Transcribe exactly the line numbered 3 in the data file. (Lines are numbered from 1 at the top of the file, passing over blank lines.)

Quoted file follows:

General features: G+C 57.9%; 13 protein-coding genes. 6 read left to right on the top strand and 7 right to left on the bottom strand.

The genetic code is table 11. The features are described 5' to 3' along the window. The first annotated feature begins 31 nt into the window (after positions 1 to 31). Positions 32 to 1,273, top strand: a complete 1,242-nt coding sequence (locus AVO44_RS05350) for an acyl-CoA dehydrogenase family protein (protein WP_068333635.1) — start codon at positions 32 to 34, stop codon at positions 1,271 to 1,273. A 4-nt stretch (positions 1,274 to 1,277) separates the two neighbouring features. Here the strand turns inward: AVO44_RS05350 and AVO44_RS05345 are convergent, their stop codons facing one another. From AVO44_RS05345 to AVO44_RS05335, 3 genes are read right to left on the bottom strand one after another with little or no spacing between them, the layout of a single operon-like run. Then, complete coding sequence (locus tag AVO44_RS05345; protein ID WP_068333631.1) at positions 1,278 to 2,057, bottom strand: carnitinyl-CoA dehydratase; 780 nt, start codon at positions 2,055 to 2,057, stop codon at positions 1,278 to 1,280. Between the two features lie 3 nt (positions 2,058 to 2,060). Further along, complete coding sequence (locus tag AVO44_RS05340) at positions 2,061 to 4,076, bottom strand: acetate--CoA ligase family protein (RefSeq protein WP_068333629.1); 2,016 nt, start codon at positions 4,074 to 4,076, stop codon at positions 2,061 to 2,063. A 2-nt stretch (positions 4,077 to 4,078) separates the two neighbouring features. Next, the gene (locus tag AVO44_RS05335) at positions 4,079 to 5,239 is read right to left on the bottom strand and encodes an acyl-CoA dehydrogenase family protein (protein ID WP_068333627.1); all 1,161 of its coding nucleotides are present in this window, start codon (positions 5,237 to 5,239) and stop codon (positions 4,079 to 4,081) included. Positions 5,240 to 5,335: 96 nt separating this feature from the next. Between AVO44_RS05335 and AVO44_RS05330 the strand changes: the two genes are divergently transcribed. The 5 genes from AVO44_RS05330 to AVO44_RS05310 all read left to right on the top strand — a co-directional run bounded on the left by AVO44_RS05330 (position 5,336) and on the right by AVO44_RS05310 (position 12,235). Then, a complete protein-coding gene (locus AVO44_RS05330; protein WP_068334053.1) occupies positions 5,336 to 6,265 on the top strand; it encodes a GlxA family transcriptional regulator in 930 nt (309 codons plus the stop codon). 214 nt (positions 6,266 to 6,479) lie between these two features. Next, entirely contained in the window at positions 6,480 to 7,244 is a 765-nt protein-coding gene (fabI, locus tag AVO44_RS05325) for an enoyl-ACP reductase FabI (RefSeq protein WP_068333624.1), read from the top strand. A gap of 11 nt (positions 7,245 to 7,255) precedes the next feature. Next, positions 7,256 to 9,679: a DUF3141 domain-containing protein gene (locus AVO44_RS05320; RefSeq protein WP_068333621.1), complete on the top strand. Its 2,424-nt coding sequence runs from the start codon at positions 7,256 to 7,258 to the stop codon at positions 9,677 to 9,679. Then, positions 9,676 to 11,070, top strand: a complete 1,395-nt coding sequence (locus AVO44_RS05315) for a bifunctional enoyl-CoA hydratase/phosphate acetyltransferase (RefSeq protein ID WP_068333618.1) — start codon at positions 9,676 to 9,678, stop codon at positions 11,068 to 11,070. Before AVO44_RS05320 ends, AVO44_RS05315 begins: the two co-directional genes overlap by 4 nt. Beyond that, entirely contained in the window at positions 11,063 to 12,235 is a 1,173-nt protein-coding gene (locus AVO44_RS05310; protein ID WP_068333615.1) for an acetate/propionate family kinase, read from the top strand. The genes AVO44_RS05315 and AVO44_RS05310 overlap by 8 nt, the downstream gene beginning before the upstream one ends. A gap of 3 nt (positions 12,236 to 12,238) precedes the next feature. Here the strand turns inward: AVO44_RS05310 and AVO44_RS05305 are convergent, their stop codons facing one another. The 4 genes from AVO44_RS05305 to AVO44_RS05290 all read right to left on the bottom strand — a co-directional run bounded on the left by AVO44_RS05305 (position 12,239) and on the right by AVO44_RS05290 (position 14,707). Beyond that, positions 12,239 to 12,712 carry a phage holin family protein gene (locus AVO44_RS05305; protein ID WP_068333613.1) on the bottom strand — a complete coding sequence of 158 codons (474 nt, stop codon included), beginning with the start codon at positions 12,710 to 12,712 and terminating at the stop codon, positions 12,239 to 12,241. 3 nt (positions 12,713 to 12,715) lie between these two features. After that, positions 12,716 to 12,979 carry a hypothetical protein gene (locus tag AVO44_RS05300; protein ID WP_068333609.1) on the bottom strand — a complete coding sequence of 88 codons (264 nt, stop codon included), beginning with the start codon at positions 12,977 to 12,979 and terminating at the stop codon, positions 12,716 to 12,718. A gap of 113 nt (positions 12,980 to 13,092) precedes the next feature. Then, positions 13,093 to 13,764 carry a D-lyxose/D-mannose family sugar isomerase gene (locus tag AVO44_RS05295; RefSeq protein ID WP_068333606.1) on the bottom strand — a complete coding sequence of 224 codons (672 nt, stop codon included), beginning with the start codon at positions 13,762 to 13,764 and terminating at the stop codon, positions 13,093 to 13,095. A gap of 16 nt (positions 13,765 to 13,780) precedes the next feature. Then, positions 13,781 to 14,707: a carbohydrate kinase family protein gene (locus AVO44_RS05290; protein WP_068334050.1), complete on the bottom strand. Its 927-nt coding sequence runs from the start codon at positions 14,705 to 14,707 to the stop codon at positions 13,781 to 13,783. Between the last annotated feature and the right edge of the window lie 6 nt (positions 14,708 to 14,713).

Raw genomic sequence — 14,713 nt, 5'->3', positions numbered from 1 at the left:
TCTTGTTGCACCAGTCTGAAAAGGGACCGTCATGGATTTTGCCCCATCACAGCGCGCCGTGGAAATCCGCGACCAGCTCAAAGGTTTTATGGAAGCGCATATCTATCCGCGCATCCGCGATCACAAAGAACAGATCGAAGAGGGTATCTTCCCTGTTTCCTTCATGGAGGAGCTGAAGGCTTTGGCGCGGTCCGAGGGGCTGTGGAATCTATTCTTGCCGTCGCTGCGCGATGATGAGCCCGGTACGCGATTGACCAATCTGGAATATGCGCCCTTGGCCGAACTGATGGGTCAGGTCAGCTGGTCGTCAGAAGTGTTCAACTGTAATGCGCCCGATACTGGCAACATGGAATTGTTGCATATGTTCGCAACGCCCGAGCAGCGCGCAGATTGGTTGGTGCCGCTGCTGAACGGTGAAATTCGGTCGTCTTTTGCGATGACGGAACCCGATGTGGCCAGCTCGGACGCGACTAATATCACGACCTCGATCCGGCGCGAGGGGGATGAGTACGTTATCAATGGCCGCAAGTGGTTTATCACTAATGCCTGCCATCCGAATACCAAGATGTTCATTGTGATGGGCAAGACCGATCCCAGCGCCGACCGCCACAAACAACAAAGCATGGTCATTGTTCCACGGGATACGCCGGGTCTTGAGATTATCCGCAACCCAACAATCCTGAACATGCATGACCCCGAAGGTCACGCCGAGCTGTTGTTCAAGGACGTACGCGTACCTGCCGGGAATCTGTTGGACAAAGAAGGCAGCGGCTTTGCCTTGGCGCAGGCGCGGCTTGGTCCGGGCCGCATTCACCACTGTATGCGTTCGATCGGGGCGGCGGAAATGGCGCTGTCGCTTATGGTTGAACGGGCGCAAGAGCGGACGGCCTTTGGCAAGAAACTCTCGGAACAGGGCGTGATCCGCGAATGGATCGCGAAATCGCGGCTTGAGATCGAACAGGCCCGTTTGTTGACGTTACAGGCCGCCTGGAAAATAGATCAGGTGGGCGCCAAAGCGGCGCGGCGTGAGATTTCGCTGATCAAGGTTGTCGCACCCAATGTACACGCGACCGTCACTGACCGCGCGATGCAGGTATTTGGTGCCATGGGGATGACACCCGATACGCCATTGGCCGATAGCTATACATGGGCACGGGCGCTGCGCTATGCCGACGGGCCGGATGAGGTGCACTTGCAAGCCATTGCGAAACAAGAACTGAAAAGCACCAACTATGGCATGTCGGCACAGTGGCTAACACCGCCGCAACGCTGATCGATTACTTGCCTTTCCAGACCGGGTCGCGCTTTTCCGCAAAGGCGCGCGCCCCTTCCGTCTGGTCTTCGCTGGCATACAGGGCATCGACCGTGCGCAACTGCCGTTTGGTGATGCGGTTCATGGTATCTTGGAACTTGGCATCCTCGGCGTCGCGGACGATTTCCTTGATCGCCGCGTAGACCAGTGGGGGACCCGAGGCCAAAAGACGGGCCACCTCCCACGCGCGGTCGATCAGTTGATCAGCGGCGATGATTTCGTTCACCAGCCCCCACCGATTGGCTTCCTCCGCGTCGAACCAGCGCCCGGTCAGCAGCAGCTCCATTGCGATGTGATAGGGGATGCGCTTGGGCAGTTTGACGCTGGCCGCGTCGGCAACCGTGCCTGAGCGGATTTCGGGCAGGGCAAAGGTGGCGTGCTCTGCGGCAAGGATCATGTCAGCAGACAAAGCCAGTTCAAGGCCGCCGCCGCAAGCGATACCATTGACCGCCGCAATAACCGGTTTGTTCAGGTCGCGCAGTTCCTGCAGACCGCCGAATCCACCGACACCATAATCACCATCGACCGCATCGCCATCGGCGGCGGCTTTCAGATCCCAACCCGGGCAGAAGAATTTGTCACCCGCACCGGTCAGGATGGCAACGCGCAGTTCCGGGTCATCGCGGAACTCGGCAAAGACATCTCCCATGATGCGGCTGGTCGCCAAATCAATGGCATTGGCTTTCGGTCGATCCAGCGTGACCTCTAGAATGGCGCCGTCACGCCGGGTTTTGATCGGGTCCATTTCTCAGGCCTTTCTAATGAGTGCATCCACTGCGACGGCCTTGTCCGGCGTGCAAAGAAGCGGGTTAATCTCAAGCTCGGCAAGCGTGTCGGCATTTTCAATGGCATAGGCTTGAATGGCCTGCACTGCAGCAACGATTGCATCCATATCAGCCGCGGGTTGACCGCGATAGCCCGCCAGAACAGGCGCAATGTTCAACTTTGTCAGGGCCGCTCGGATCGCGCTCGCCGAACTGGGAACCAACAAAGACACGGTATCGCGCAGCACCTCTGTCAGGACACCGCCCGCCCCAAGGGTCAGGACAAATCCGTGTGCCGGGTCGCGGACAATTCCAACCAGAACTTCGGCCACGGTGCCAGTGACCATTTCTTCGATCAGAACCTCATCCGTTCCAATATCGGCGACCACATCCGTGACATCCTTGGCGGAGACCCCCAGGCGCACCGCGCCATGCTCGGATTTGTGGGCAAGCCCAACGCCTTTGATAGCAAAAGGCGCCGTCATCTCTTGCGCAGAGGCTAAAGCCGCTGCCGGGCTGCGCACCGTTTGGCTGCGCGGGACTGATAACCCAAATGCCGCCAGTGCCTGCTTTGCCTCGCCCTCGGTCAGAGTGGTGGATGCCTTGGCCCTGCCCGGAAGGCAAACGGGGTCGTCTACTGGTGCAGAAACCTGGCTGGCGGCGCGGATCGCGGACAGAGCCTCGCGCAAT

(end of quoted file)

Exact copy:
Raw genomic sequence — 14,713 nt, 5'->3', positions numbered from 1 at the left: